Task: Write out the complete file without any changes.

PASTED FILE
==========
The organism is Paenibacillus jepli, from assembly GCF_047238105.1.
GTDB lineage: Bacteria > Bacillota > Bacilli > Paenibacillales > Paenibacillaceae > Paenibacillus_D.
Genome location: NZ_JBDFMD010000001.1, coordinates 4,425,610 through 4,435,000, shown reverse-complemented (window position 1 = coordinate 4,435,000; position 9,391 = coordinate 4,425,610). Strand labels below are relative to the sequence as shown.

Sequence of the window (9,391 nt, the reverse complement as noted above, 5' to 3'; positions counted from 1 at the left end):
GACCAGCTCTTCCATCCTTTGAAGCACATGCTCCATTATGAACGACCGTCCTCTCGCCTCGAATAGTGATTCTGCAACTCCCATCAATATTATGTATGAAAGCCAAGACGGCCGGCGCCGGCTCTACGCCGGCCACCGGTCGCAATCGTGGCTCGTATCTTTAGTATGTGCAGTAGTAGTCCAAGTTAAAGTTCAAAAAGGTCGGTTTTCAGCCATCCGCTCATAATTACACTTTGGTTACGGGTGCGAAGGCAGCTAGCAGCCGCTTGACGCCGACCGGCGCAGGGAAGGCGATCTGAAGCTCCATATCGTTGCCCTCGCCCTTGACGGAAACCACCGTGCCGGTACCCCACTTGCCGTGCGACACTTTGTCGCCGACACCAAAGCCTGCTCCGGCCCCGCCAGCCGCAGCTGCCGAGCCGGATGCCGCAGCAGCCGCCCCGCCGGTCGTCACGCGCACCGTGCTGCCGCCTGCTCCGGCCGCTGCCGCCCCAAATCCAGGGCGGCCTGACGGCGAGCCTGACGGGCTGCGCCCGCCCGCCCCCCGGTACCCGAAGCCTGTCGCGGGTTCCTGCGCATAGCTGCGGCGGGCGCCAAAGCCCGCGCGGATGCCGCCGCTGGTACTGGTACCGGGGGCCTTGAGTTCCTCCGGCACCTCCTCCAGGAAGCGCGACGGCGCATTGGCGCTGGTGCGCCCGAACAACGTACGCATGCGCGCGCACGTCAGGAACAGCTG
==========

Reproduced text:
The organism is Paenibacillus jepli, from assembly GCF_047238105.1.
GTDB lineage: Bacteria > Bacillota > Bacilli > Paenibacillales > Paenibacillaceae > Paenibacillus_D.
Genome location: NZ_JBDFMD010000001.1, coordinates 4,425,610 through 4,435,000, shown reverse-complemented (window position 1 = coordinate 4,435,000; position 9,391 = coordinate 4,425,610). Strand labels below are relative to the sequence as shown.

Sequence of the window (9,391 nt, the reverse complement as noted above, 5' to 3'; positions counted from 1 at the left end):
GACCAGCTCTTCCATCCTTTGAAGCACATGCTCCATTATGAACGACCGTCCTCTCGCCTCGAATAGTGATTCTGCAACTCCCATCAATATTATGTATGAAAGCCAAGACGGCCGGCGCCGGCTCTACGCCGGCCACCGGTCGCAATCGTGGCTCGTATCTTTAGTATGTGCAGTAGTAGTCCAAGTTAAAGTTCAAAAAGGTCGGTTTTCAGCCATCCGCTCATAATTACACTTTGGTTACGGGTGCGAAGGCAGCTAGCAGCCGCTTGACGCCGACCGGCGCAGGGAAGGCGATCTGAAGCTCCATATCGTTGCCCTCGCCCTTGACGGAAACCACCGTGCCGGTACCCCACTTGCCGTGCGACACTTTGTCGCCGACACCAAAGCCTGCTCCGGCCCCGCCAGCCGCAGCTGCCGAGCCGGATGCCGCAGCAGCCGCCCCGCCGGTCGTCACGCGCACCGTGCTGCCGCCTGCTCCGGCCGCTGCCGCCCCAAATCCAGGGCGGCCTGACGGCGAGCCTGACGGGCTGCGCCCGCCCGCCCCCCGGTACCCGAAGCCTGTCGCGGGTTCCTGCGCATAGCTGCGGCGGGCGCCAAAGCCCGCGCGGATGCCGCCGCTGGTACTGGTACCGGGGGCCTTGAGTTCCTCCGGCACCTCCTCCAGGAAGCGCGACGGCGCATTGGCGCTGGTGCGCCCGAACAACGTACGCATGCGCGCGCACGTCAGGAACAGCTG